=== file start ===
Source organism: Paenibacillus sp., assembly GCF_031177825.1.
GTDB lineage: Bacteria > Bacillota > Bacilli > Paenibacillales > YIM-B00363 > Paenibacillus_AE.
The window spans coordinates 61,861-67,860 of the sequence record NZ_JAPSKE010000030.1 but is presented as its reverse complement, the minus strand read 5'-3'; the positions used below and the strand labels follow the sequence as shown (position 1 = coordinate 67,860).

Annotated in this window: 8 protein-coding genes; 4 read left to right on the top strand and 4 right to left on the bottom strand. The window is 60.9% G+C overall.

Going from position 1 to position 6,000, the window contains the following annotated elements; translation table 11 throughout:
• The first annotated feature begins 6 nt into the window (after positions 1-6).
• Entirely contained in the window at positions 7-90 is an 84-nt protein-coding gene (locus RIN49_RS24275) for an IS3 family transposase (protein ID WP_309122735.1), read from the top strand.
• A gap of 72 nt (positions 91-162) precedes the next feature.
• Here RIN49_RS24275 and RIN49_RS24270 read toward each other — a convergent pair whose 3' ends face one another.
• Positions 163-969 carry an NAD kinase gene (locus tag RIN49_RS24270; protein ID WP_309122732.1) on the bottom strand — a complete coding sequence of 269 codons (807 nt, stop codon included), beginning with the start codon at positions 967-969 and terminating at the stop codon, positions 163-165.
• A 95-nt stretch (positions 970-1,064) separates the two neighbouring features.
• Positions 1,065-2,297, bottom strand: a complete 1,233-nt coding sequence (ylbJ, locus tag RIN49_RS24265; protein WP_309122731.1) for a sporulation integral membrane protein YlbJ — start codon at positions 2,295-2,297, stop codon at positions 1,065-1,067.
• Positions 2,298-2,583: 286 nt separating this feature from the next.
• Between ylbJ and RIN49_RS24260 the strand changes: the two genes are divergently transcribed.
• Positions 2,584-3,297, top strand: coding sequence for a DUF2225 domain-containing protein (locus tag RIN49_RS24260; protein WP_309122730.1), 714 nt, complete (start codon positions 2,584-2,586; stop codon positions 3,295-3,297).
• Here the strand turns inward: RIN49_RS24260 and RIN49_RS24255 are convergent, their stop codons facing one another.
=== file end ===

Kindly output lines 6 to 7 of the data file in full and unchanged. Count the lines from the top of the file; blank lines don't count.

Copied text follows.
• The first annotated feature begins 6 nt into the window (after positions 1-6).
• Entirely contained in the window at positions 7-90 is an 84-nt protein-coding gene (locus RIN49_RS24275) for an IS3 family transposase (protein ID WP_309122735.1), read from the top strand.